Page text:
ATLANTA - Asked on Sunday what it would mean to win back-to-back national championships, Joakim Noah politely declined.

The Florida junior, rarely at a loss for words, felt it was inappropriate to talk about the Gators' place in history before the game was over.

"I feel like that's a question we should talk about after the game, if things go our way," Noah said.

Pardon Noah while he opens up. Noah, the walking pulse point for this team, pounded his fist in the air, chomped on his mouthpiece and then, after the requisite handshake, prowled his way through a throng of thrilled Florida fans to embrace his mother in stands as his Gators completed their quest for history, topping Ohio State, 84-75, last night to become the first team since Duke in 1992 to win back-to-back national championships.

With the confetti flowing and the Georgia Dome overstuffed with Florida fans who had made the 5-hour jaunt from Gainesville partying, the Gators reeled off their 18th consecutive postseason victory, a run dating back to Florida's second-round loss to Villanova in 2005.

"I sit up here very, very humbled, because I was fortunate enough over the last 2 years to coach a group of guys who I think will go down in history as one of the greatest of all time," coach Billy Donovan said. "I'm not saying we're the most talented or flawless, but when you talk about the word team and what team encompasses in terms of sacrifice, playing together, they have to go down and be considered one of the best."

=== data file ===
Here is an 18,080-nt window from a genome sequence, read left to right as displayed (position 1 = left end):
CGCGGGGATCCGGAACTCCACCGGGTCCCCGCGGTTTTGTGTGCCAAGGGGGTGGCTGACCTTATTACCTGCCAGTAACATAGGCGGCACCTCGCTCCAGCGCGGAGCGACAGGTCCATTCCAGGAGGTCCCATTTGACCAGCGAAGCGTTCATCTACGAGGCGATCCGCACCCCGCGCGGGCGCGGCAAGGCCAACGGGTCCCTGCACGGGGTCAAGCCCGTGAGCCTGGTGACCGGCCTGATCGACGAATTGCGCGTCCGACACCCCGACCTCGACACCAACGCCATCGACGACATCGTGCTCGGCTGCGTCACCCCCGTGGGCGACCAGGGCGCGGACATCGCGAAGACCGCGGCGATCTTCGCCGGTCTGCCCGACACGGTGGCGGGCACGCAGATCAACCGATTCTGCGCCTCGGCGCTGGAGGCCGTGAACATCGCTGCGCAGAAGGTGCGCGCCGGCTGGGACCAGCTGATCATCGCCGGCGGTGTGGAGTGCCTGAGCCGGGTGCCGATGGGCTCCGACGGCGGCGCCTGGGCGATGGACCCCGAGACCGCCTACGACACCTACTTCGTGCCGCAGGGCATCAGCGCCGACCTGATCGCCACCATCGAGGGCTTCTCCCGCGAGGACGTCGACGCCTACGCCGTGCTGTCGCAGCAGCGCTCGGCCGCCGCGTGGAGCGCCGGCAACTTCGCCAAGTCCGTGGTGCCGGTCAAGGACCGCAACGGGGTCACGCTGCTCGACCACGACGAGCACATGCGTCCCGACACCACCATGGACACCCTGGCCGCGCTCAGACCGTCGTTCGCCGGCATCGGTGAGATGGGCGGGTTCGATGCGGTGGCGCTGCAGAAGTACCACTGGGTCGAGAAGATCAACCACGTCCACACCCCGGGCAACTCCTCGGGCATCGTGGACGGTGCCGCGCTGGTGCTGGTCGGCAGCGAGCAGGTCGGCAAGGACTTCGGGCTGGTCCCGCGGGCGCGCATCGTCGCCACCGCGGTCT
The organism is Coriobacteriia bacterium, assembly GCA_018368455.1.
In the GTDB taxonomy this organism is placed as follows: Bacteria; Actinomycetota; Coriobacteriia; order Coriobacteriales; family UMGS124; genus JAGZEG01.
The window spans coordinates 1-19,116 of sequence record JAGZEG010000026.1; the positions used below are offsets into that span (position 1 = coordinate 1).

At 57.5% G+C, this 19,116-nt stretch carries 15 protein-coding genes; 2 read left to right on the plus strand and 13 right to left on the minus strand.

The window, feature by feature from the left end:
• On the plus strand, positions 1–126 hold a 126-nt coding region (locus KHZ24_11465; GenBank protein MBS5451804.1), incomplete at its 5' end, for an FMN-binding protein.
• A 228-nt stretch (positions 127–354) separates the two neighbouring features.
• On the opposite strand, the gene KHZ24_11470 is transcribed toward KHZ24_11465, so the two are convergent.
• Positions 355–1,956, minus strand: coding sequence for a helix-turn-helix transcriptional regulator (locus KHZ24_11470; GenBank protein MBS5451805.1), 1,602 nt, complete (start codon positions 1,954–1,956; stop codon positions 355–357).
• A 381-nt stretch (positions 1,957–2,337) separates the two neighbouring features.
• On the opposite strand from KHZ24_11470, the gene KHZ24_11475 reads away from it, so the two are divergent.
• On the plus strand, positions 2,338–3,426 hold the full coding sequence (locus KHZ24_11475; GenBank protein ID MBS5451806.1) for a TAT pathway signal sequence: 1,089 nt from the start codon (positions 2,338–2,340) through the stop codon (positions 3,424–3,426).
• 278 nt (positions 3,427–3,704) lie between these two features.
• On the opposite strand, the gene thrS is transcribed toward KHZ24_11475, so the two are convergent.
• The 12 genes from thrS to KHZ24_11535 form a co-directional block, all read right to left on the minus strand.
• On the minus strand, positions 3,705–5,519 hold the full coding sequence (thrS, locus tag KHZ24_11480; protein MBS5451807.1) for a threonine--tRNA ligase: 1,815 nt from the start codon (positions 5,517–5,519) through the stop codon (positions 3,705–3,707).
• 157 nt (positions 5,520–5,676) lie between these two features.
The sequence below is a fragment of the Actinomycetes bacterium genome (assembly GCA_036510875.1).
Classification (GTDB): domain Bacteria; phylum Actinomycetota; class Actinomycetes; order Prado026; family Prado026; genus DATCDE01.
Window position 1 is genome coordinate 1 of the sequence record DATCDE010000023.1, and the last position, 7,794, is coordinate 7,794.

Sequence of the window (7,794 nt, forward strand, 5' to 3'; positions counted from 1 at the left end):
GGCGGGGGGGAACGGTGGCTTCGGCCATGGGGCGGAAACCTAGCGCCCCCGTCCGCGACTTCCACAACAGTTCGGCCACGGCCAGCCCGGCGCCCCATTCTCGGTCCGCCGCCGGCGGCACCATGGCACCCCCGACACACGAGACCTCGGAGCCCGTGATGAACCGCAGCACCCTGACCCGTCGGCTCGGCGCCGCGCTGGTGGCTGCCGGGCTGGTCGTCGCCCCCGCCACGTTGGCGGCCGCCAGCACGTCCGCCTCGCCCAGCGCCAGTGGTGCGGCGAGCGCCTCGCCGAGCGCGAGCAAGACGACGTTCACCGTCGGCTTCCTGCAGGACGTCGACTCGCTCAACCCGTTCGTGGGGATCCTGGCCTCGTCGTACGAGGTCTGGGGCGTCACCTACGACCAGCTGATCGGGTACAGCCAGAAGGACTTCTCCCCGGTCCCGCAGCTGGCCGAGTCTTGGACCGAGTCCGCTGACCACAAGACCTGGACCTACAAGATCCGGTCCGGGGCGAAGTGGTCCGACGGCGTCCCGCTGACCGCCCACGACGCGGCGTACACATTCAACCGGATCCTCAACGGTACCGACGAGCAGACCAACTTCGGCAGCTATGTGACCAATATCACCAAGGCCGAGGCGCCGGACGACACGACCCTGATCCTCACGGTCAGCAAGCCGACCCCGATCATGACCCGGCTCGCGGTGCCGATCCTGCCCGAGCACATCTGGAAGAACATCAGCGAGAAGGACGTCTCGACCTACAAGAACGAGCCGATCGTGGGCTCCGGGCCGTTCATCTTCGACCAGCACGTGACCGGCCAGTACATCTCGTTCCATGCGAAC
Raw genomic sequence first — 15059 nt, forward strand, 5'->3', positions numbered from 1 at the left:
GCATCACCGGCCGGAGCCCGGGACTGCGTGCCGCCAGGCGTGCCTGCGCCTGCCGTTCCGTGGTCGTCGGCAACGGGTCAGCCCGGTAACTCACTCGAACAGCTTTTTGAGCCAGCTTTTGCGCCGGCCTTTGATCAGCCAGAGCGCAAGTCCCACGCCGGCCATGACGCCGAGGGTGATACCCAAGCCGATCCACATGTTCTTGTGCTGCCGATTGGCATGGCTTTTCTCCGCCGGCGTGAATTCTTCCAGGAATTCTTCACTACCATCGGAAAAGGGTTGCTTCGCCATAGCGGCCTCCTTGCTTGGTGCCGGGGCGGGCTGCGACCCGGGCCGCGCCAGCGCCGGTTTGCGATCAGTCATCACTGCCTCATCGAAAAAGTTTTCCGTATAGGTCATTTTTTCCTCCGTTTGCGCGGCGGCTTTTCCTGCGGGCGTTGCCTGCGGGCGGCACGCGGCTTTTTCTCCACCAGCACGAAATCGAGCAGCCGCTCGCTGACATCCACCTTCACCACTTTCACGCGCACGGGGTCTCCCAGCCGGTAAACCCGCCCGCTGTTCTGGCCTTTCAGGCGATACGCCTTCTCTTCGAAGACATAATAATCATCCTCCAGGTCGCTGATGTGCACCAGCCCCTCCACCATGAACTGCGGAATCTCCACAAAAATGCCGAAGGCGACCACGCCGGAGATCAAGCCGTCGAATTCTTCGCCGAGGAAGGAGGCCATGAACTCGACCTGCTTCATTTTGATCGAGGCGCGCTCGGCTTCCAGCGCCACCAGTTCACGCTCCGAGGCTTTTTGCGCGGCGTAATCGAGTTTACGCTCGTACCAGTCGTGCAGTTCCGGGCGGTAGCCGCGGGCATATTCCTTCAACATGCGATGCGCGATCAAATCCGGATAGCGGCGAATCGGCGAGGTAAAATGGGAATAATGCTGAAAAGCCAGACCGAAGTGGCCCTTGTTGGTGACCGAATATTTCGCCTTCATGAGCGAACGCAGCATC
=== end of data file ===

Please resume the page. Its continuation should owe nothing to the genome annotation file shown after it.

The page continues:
The quintet of starters that has electrified college basketball for 2 years now finished the game together, the starting five on the floor to start the party. This time, they huddled together, finishing this thing exactly as they started it, as an unselfish bunch who understood that the sum was greater than the parts.

"It was so good," said junior Corey Brewer, named the tournament's Most Outstanding Player as much for his shutdown perimeter defense as his 13 points and eight rebounds. "This is the last time this starting five will be together, so to be out there with them was really special."

The University of Florida now has its second bookend for its championship sandwich, starting with last year's hoops title, throwing in a BCS football championship in the middle, and now another basketball crown. It is a greedy amassment of largesse never before seen in college sports. Since the NCAA began crowning national champions in its two premiere sports, only seven schools have ever won both. No one had ever it done in the same season, let alone turned the corner and begun the run on season No. 2.

Ohio State, in the meantime, retreats home, beaten with the double-double whammy. The Buckeyes have lost two national championships now to Florida, a painful pill to swallow, and now must endure the uncomfortable few days or weeks while Greg Oden ponders his future. Most figure the 7-foot freshman will jump directly to the NBA but he has not given an inkling of his intentions.

If this was his swan song, he certainly leaves with little doubt about his abilities. Oden had 25 points and 12 rebounds.

Of course, the Gator faithful have their own bit of unease to contend with for the next few days. With the rising sun this morning came the blue haze of Kentucky, looming like a big black cloud over Florida's happiness. The university reportedly has a contract - a rather large one - in hand to woo Donovan to its campus.